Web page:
Case Studies > President Barack Obama
Anzalone Liszt was part of the 2008 Obama for American general election polling team. Our firm focused primarily on the states of Florida, North Carolina, and Virginia, helping contribute to the strategic messaging and targeting direction in each state. The Obama campaign’s victories in Florida and Virginia were critically important, but with a winning margin of three tenths of one percent, North Carolina was the state carried by Obama/Biden by the smallest margin in 2008.
Obama 2008 North Carolina Case Study
Before Barack Obama’s 2008 Presidential campaign, no Democratic nominee had carried North Carolina since Jimmy Carter in 1976. Even with two Southerners on the ticket during the Clinton-Gore landslides, Republicans still secured the state’s electoral voters. The 2004 campaign saw President Bush defeat John Kerry by thirteen points (56% Bush / 43% Kerry), even with North Carolina’s own John Edwards on the Democratic ticket. North Carolina hadn’t even been seriously contested by a Democratic nominee since 1992. As the 2008 campaign entered the general election phase, there were few believers among the pundit class that any Obama effort in North Carolina would be little more than a strategic gambit to force Republicans to spend time and money in a state both parties knew would ultimately deliver its electoral votes to John McCain on Election Day.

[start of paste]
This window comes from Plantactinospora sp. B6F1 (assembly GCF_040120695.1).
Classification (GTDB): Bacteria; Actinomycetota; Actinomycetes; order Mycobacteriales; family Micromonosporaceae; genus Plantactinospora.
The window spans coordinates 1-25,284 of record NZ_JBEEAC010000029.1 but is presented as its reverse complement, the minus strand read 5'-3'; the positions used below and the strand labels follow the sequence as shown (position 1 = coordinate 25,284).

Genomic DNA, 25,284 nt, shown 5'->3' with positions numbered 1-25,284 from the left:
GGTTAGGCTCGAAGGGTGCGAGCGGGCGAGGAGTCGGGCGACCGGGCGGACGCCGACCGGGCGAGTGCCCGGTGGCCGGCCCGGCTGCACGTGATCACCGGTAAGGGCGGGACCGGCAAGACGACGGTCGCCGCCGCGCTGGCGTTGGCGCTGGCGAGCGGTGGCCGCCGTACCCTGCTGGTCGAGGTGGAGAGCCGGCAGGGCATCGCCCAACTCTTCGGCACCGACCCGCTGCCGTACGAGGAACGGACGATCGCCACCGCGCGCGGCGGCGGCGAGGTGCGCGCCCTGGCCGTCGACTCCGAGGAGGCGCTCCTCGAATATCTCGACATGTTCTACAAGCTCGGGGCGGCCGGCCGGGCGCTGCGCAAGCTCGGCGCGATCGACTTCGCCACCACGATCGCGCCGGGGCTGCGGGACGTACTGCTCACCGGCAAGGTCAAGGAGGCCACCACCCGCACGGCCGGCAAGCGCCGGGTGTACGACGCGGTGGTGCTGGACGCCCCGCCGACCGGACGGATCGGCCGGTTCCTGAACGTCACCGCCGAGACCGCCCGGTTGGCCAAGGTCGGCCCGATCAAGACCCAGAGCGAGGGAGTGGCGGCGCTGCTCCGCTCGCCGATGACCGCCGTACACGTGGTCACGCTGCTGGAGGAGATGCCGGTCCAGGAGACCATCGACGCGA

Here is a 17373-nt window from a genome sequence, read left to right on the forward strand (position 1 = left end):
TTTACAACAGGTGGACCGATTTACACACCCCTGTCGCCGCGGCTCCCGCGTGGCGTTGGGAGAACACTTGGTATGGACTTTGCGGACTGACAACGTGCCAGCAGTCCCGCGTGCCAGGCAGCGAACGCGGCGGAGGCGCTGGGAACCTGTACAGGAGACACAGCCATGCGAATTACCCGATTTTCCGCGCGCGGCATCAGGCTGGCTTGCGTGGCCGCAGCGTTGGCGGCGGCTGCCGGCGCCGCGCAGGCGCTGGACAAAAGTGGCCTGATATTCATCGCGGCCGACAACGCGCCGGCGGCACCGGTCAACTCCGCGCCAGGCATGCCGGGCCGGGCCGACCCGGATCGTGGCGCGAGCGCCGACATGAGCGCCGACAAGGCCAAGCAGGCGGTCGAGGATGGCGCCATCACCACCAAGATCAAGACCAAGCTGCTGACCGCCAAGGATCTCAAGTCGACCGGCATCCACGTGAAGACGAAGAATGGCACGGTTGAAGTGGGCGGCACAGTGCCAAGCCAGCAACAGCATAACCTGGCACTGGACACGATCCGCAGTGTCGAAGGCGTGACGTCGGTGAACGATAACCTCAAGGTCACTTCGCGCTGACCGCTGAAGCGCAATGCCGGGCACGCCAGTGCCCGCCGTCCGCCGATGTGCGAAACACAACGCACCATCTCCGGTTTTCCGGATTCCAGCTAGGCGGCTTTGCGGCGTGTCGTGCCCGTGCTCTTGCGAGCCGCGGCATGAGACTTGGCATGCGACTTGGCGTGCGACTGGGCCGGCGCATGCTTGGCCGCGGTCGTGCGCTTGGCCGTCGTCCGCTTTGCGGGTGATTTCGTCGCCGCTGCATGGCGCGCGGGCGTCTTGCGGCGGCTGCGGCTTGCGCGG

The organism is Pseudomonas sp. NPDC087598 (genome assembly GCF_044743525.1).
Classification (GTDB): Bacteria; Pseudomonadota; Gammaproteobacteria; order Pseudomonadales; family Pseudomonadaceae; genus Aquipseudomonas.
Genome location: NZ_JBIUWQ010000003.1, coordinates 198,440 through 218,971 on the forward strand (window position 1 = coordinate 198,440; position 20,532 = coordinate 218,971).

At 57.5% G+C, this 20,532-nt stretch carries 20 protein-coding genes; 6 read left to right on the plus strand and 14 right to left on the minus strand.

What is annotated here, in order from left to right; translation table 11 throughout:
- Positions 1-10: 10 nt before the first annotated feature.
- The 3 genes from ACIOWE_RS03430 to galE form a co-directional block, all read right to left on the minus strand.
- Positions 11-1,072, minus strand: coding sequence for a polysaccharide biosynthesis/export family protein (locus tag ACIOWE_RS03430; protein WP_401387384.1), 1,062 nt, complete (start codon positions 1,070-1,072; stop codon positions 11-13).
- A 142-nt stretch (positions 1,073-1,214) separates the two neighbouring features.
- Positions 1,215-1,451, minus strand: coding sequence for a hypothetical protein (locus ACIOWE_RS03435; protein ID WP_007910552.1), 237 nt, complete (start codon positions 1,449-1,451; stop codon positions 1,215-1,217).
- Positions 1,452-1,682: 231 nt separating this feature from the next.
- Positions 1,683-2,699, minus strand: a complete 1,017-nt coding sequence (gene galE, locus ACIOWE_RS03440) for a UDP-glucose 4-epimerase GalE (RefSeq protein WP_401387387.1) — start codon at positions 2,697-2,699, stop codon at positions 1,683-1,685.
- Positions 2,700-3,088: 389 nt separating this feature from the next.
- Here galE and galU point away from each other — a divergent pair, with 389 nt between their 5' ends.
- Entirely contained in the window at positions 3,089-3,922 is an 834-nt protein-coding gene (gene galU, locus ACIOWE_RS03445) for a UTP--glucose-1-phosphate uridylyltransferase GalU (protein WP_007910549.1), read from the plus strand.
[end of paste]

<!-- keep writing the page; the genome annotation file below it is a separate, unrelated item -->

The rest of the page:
In a state where the 2004 electorate was only 18% African American (79% White / 3% Other), it is not difficult to grasp why many observers were skeptical the Obama campaign could truly carry North Carolina. With then-North Carolina Senator John Edwards on the ticket, John Kerry won roughly 32% of the state’s white vote (assuming he carried 95% among African Americans, as is traditional in high-profile races). If the 2008 electorate were identical to the 2004 electorate, Obama would have needed to earn the support of 40% of North Carolina whites.